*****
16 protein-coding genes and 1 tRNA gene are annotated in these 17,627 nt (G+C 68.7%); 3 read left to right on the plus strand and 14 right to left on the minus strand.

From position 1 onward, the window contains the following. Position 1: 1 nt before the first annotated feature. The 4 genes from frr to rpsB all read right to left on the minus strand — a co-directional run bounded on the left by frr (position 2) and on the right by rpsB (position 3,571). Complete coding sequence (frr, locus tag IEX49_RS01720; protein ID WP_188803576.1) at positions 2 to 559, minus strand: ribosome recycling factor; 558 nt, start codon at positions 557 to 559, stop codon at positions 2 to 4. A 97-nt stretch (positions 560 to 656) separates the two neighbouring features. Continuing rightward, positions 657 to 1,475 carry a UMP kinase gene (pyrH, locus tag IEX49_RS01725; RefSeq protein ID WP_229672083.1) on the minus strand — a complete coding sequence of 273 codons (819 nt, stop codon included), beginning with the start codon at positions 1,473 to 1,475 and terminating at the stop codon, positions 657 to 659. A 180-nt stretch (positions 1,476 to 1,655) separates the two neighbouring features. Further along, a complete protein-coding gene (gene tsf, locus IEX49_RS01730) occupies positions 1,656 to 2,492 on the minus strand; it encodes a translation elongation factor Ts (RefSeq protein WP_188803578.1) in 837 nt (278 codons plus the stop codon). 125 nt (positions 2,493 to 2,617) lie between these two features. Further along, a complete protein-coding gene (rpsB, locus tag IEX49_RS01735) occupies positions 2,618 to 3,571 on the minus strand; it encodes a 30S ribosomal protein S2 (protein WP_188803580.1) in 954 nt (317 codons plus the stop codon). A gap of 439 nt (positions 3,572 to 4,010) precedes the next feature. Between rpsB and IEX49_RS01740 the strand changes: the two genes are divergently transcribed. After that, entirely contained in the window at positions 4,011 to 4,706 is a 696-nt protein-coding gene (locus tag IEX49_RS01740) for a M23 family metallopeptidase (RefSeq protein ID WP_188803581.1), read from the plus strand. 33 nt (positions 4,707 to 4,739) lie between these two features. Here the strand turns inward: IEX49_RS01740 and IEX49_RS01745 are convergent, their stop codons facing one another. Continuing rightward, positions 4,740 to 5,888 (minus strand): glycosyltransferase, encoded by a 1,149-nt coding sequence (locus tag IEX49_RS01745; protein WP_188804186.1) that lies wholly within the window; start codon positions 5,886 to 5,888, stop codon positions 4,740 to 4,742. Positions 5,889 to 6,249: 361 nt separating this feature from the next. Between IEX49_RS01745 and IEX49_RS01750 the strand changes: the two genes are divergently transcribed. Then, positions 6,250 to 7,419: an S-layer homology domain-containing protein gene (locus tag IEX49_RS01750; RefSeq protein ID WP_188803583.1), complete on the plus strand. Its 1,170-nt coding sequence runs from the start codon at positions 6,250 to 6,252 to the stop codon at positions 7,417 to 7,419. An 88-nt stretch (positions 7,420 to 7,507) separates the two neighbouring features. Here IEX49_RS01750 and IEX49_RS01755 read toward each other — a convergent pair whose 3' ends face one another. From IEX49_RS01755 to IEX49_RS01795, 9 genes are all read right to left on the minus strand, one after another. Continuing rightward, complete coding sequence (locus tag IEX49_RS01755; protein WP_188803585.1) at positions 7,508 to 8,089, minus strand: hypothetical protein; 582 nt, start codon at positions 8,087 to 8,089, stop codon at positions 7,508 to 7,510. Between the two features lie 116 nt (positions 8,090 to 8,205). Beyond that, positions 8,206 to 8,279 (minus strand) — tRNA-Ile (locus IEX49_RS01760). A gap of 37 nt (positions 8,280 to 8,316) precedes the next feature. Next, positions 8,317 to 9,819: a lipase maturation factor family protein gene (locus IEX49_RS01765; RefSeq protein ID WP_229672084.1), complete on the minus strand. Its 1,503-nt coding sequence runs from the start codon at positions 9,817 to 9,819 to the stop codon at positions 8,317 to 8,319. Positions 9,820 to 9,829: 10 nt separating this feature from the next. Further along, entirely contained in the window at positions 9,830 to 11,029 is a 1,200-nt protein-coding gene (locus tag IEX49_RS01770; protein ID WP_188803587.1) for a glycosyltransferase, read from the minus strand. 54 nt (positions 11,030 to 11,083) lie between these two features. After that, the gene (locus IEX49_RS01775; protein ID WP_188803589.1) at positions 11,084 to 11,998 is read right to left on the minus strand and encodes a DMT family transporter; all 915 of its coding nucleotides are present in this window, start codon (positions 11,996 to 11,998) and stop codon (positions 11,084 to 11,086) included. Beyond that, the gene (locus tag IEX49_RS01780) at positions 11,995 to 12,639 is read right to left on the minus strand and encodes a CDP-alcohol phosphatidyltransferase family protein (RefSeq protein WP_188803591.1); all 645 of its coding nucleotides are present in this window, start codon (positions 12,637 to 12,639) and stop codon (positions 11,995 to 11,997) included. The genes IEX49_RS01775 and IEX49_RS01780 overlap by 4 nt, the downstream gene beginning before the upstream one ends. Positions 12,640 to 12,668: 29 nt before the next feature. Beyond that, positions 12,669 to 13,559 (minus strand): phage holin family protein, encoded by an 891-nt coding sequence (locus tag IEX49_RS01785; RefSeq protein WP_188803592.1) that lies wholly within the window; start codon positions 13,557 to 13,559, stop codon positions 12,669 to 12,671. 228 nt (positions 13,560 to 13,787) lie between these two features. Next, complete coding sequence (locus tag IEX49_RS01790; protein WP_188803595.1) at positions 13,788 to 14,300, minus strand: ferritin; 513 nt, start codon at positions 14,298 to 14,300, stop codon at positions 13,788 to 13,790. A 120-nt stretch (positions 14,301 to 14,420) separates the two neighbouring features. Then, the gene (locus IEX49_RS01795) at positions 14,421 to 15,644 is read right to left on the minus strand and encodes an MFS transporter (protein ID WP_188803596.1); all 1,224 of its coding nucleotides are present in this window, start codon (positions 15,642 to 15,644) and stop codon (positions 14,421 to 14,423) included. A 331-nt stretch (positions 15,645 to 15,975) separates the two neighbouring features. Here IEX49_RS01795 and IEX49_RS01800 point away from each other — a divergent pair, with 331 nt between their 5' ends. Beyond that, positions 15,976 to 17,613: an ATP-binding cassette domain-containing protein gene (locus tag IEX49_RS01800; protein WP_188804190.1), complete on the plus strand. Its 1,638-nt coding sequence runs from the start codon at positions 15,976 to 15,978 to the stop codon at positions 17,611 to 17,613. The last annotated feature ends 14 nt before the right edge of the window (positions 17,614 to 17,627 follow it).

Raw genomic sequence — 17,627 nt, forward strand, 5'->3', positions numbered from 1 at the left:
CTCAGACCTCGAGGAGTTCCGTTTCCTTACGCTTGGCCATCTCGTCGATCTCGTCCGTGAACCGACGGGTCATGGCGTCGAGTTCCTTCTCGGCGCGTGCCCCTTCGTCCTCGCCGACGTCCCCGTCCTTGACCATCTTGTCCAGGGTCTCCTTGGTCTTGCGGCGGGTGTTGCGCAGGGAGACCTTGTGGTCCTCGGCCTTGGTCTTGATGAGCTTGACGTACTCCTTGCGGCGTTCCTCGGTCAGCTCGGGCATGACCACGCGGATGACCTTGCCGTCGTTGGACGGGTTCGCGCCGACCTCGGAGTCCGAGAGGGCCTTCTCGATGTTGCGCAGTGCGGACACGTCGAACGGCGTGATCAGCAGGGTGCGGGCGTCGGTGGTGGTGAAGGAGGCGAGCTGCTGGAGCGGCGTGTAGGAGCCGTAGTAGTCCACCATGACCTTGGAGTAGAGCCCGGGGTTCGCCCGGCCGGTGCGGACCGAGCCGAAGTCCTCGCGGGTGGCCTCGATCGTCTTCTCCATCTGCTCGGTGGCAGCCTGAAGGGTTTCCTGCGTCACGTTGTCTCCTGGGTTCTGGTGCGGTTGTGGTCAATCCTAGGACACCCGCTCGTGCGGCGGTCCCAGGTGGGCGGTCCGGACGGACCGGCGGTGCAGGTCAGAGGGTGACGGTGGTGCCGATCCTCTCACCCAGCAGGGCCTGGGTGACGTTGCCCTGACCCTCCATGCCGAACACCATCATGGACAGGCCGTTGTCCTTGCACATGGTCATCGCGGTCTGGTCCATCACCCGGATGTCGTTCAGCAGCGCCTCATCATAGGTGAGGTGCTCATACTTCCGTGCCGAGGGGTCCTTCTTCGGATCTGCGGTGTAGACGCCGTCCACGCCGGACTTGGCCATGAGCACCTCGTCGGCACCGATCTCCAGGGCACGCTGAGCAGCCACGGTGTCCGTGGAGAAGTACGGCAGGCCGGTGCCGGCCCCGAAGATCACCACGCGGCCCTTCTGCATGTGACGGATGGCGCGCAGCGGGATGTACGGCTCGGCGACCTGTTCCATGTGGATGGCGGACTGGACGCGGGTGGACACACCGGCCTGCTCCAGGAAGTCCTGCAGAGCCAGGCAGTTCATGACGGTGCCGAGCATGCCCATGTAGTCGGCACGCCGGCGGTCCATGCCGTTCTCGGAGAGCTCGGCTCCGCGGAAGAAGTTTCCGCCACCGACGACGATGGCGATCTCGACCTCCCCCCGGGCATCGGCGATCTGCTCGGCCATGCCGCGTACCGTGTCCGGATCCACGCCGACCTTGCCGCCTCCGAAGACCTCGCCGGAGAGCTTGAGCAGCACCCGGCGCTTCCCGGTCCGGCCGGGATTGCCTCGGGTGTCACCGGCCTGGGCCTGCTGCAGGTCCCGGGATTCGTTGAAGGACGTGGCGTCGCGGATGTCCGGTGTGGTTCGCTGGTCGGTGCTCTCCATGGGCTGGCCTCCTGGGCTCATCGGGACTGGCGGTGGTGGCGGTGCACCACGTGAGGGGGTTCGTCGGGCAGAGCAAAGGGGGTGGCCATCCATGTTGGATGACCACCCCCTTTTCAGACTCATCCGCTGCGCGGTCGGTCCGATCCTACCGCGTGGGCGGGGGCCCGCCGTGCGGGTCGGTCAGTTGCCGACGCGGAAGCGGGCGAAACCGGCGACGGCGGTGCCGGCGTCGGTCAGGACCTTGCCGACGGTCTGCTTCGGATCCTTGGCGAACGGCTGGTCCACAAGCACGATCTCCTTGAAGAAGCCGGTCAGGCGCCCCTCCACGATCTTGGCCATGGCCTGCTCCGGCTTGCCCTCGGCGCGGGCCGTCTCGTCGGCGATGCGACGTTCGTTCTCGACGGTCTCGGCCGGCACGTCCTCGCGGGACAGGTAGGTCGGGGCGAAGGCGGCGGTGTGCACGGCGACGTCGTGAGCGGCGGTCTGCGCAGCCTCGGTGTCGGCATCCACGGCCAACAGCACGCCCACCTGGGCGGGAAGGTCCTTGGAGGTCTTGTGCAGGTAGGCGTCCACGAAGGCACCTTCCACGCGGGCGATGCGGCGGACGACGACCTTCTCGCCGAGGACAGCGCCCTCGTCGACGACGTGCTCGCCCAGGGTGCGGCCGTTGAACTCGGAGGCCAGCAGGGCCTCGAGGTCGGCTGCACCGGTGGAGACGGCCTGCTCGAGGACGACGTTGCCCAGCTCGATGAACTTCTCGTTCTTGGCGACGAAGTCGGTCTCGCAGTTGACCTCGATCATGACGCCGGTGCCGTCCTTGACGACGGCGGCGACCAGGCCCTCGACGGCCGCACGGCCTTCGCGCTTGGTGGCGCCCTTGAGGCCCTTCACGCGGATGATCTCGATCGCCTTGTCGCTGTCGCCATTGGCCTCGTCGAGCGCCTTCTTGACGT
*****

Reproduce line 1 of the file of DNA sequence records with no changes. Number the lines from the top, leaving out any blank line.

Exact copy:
16 protein-coding genes and 1 tRNA gene are annotated in these 17,627 nt (G+C 68.7%); 3 read left to right on the plus strand and 14 right to left on the minus strand.